As stated in my separate panel opinion, see Igartúa IV, 626 F.3d at 612 (Torruella, J., concurring in part; dissenting in part), although I am of the view that Article I, Section 2 of the Constitution does not grant the citizen-appellants the right to select voting Representatives to the House of Representatives, neither does the Constitution prohibit such an outcome.22 Although this may seem at first glance a mere theoretical topic for academic discourse not directly at issue in this appeal, in fact this is a key matter in considering the failure of the United States to comply with its treaty obligations under the ICCPR.23 Stated more explicitly: (1) there is no prohibition in Article I, or elsewhere in the Constitution, against the granting of voting rights to United States citizens who reside in the territories; (2) pursuant to Missouri v. Holland, and Congress' plenary powers over territories under the Territorial Clause of the Constitution,24 Congress has the power to grant voting rights to these citizens, but has failed to exercise this power;25 (3) because of its inaction, the United States is in violation of its obligations under the ICCPR; (4) as will be further discussed, the ICCPR is domestic law of the United States by virtue of the Supremacy Clause; (5) the ICCPR has created individual rights which protect the citizens of the United States residing in Puerto Rico; (6) the ICCPR guarantees to these citizens access to the courts of the United States to validate these rights; (7) the United States, having failed to grant voting rights to its citizens residing in Puerto Rico commensurate to those of its citizens in the rest of the Nation, is in violation of domestic law as infused by its treaty obligations under the ICCPR, see supra note 23 (discussing issue of standing); (8) Petitioners are entitled to a declaratory judgment to the effect that the failure of the United States to grant them equal voting rights is a violation of the ICCPR. My detailed views on the merits of these issues are fully discussed in my panel opinion and need not be further elaborated at this time. I must, however, clarify a certain obfuscation brought about by the views of the opponents to en banc review.
The joint opposing opinion makes much of what it characterizes as the Supreme Court's express ratification of Igartúa III's holding that the ICCPR is not self-executing. See Medellín v. Texas, 552 U.S. 491, 505, 128 S.Ct. 1346, 170 L.Ed.2d 190 (2008) (citing Igartúa III, 417 F.3d at 150). Although at first glance this appears to be an appealing argument, further analysis shows that it rests on a shaky foundation. Firstly, in Medellín, the Supreme Court was dealing with the Vienna Convention and not the ICCPR, and so any reference to the latter is at best dicta. See Leal Garcia v. Texas, 131 S.Ct. at 2867 (Medellín v. Texas involved interpretation of the Vienna Convention). The passing reference by the Supreme Court to Igartúa III states that “while treaties ‘may comprise international commitments ․ they are not domestic law unless Congress has either enacted implementing statutes or the treaty itself conveys an intention that it be “self-executing” and is ratified on those terms.’ “ Medellín, 552 U.S. at 505, 128 S.Ct. 1346. This is hardly a remarkable or novel statement of international or domestic law, and does not demonstrate that the Supreme Court intended to express a view as to whether the ICCPR, in particular, is or is not self-executing.26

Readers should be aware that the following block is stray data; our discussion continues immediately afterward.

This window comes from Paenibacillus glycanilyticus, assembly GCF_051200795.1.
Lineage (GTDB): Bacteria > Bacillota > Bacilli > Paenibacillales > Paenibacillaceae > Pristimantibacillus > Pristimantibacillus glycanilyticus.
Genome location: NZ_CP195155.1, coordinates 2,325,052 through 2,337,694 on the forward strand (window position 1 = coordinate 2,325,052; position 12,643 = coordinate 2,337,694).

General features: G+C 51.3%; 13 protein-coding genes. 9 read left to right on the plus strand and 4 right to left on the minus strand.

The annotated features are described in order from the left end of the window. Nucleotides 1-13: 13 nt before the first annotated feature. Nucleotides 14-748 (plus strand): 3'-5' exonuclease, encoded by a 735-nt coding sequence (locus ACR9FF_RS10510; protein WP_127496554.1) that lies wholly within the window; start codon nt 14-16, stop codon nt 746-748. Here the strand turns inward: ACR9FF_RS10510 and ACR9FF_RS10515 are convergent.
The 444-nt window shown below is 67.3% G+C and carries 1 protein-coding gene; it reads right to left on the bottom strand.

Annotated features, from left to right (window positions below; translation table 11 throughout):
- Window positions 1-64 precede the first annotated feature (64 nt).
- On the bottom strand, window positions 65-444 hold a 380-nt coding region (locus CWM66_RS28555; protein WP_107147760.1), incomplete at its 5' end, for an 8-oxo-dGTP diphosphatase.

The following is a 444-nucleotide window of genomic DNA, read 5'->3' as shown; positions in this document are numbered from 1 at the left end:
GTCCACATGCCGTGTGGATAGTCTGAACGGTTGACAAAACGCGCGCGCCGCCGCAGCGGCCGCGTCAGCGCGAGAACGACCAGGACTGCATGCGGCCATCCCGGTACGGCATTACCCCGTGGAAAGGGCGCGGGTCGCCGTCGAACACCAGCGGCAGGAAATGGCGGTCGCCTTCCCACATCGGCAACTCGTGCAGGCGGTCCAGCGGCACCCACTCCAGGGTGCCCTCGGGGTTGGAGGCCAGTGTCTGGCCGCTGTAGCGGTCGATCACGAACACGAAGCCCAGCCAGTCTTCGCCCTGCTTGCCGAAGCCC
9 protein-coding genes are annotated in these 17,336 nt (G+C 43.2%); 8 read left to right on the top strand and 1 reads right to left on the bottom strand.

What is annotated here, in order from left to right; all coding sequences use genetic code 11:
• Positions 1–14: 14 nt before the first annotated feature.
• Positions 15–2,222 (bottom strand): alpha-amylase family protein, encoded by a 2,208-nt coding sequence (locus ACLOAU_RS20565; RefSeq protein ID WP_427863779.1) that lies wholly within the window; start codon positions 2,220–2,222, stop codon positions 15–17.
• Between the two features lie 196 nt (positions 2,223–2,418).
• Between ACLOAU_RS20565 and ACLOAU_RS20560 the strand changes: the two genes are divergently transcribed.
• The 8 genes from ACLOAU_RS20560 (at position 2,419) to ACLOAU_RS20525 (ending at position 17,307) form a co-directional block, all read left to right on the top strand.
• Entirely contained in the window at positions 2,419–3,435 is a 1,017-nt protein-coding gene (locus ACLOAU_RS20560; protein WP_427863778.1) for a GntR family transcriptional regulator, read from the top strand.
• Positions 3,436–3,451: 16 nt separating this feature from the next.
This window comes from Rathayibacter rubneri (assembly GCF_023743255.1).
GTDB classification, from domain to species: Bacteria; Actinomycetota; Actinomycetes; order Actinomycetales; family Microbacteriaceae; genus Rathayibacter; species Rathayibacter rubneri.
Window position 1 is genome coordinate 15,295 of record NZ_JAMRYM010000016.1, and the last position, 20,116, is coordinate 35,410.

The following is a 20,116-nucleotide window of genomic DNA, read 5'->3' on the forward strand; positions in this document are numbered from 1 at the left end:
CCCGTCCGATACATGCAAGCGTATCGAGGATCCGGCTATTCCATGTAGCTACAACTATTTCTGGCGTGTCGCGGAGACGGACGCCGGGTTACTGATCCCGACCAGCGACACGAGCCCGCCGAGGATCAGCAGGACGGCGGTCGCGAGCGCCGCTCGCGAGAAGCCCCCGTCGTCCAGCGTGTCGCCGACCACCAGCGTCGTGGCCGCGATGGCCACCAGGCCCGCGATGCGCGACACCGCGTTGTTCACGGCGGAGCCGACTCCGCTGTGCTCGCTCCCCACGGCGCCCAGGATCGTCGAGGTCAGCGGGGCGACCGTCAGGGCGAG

The Supreme Court, like the majority in Igartúa III, did not engage in an analysis of either the ICCPR's text or it history, and it did not inquire into the post-ratification understanding of the signatory nations as to whether the ICCPR is self-executing. As Judge Howard suggested in his dissent in Igartúa III, see 417 F.3d at 189 (Howard, J., dissenting), “a court must conduct an independent and searching inquiry into the treaty's purpose.” The majority and the dissent in Medellín, although reaching different conclusions, at least provided such an analysis of the Vienna Convention. They did not, however, present a comparable analysis with respect to the ICCPR because this was not an issue before the Court. The panel opinion in this case and the majority opinion in Igartúa III both similarly failed to provide a thorough analysis of the relevant ICCPR provisions before concluding that the ICCPR is, in its entirety, non-self-executing.